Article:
From a news report yesterday on the Delhi Govt banning cellphones in govt-aided schools:
...students are not amused. "How do I call and tell my mother when to pick me up?" says one... "I gave my son a phone so he could contact me in need," wails a mother.
Schoolkids who get panic attacks when deprived of cellphones. Their stricken parents. Can the world really have changed so much in such little time? I’ve blogged on these lines elsewhere but it’s worth repeating for anyone born after, say, 1984, who grew up with this sort of thing. (Incidentally, wouldn’t Orwell have been bemused by this unforeseen corruption of "Big Brother is Watching" into "Mama is Listening, my Baby"?) Anyhow, here’s some The Way We Were reminiscing from someone who passed out of school a decade ago.
I travelled by school bus for most of my schooling years. When the last bell for the day sounded, we streamed out of the gates and there, waiting for us in single formation, were the numbered vehicles. Except maybe once every 3 or 4 months when a bus was late, for whatever reason - at such times the lot of us would wait near the school gates under the supervision of a teacher/senior. A delay of up to, say, 20 minutes, was manageable, it was understood that parents wouldn’t fly into a panic at home. But if the bus was going to be delayed for longer (we rarely knew for sure, bus drivers didn’t have cellphones in those days either), we would be permitted to go to the phone in the hallway outside the headmaster’s office and make a reassuring call home.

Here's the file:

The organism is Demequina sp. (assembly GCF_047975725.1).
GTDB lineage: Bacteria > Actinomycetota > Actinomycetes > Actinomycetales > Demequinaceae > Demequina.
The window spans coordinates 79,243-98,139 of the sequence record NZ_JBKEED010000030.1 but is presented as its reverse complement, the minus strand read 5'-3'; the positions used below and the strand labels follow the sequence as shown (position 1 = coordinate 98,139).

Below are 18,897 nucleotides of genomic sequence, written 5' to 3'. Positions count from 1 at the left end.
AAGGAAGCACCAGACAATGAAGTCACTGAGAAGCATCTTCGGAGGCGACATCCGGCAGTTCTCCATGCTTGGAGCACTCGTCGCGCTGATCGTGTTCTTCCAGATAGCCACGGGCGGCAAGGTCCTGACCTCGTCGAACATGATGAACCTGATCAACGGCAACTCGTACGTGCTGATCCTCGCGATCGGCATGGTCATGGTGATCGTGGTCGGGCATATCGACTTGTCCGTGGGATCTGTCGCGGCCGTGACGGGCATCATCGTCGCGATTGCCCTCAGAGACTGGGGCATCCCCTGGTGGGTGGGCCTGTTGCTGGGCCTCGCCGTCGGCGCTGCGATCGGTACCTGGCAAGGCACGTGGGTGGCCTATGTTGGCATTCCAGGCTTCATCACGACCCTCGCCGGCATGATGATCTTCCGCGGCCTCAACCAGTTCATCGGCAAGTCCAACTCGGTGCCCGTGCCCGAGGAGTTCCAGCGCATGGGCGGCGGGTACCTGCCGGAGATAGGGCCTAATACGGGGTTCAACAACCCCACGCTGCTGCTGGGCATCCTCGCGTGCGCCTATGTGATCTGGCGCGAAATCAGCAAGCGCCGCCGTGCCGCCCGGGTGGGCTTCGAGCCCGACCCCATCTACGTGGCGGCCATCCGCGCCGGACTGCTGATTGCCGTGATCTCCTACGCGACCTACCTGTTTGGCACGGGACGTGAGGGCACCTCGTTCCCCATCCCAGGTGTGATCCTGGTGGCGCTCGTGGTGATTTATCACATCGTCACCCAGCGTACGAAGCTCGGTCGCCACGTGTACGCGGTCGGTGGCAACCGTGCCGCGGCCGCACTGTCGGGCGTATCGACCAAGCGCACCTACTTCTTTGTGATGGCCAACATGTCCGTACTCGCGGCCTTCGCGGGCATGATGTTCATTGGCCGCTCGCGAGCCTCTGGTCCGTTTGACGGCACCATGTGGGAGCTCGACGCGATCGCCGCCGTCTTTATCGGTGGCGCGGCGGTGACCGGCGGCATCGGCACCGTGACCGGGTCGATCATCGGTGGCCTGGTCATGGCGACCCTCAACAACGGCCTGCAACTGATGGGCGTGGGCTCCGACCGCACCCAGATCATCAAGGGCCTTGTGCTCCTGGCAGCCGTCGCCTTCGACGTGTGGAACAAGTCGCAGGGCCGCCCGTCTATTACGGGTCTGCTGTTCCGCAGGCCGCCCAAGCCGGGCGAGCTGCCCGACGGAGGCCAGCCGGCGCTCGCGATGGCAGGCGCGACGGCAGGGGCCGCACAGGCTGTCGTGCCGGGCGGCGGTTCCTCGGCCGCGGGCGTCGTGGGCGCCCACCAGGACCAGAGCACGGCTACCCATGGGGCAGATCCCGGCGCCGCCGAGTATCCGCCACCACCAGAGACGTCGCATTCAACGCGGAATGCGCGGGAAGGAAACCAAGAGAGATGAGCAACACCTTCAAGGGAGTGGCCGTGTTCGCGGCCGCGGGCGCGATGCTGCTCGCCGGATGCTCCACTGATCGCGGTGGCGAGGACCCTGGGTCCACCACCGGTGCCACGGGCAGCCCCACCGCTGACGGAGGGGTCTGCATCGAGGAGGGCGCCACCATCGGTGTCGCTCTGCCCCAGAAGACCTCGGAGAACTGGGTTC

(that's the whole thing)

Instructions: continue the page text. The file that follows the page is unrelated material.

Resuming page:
The phone, in one corner of the spacious hall, was an archaic instrument once used by Graham Bell to contact his assistant in the next room; one spoke into the upper mouthpiece and then quickly put one’s ear to the same part of the instrument. I’m sure there were other, more modern-looking instruments elsewhere in the building, but this is the only memory I retain of a phone in school, and its very archaicness, its otherworldness, still represents the idea that one wasn’t meant to use a phone during one’s time there. That for those few hours you were to be completely cut off from your home. (One of my most distinctly unsettling early memories is the sound of my mother’s voice filtering through that ancient phone into a hall that was never supposed to be touched by a family member’s presence.)
That phone’s dial, by the way, was incredibly unwieldy and difficult to operate, which was again symptomatic of what a strange thing you were doing, calling home from school; a lot of effort had to be put in if you wanted to accomplish something like this. Today’s kids by contrast yank out a tiny rectangular object and press exactly two keys to make a call (assuming they have their parents on speed-dial).
Anyway, thus speaks a 27-year-old who, incidentally, is as addicted to his own cellphone today as any youngster who’s never known a world without one. As Shamya says in this post, in some ways there’s a greater disconnect between our generation (the mid-to-late 1970s born) of urban Indians and those who are 6-7 years younger, than there was between us and the generation that preceded us. Normally I’d be wary of that theory, since every generation probably feels the same way, but in this case there’s certainly something to it. It’s an indisputable fact, for instance, that cellphones and the Internet have widely become part of our lives only in the last 7-8 years. And how much of a difference have they made!
Put it this way: how many 27-year-olds in previous decades would, with complete conviction, have been able to tell 20-year-olds "It was so, so different in my time"?